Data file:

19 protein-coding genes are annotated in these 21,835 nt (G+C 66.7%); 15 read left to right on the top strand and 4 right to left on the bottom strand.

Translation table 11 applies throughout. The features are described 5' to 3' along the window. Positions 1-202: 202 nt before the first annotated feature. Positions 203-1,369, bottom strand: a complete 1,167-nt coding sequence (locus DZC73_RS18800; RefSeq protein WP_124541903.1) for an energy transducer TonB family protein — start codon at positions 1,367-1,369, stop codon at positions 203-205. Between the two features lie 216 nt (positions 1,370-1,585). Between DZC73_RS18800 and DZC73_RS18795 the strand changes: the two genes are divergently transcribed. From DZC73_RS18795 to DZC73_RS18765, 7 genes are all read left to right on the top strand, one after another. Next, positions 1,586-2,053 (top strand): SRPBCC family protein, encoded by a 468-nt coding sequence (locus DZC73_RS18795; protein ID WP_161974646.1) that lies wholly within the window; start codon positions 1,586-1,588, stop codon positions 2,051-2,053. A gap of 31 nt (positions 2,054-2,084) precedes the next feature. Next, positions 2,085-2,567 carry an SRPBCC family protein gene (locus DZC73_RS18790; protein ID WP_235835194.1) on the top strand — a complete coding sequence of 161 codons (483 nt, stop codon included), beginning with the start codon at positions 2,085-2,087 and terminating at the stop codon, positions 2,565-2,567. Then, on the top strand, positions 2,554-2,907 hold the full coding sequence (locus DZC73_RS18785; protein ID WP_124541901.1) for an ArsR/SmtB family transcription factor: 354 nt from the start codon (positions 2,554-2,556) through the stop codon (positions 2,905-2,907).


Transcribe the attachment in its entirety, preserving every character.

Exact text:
19 protein-coding genes are annotated in these 21,835 nt (G+C 66.7%); 15 read left to right on the top strand and 4 right to left on the bottom strand.

Translation table 11 applies throughout. The features are described 5' to 3' along the window. Positions 1-202: 202 nt before the first annotated feature. Positions 203-1,369, bottom strand: a complete 1,167-nt coding sequence (locus DZC73_RS18800; RefSeq protein WP_124541903.1) for an energy transducer TonB family protein — start codon at positions 1,367-1,369, stop codon at positions 203-205. Between the two features lie 216 nt (positions 1,370-1,585). Between DZC73_RS18800 and DZC73_RS18795 the strand changes: the two genes are divergently transcribed. From DZC73_RS18795 to DZC73_RS18765, 7 genes are all read left to right on the top strand, one after another. Next, positions 1,586-2,053 (top strand): SRPBCC family protein, encoded by a 468-nt coding sequence (locus DZC73_RS18795; protein ID WP_161974646.1) that lies wholly within the window; start codon positions 1,586-1,588, stop codon positions 2,051-2,053. A gap of 31 nt (positions 2,054-2,084) precedes the next feature. Next, positions 2,085-2,567 carry an SRPBCC family protein gene (locus DZC73_RS18790; protein ID WP_235835194.1) on the top strand — a complete coding sequence of 161 codons (483 nt, stop codon included), beginning with the start codon at positions 2,085-2,087 and terminating at the stop codon, positions 2,565-2,567. Then, on the top strand, positions 2,554-2,907 hold the full coding sequence (locus DZC73_RS18785; protein ID WP_124541901.1) for an ArsR/SmtB family transcription factor: 354 nt from the start codon (positions 2,554-2,556) through the stop codon (positions 2,905-2,907).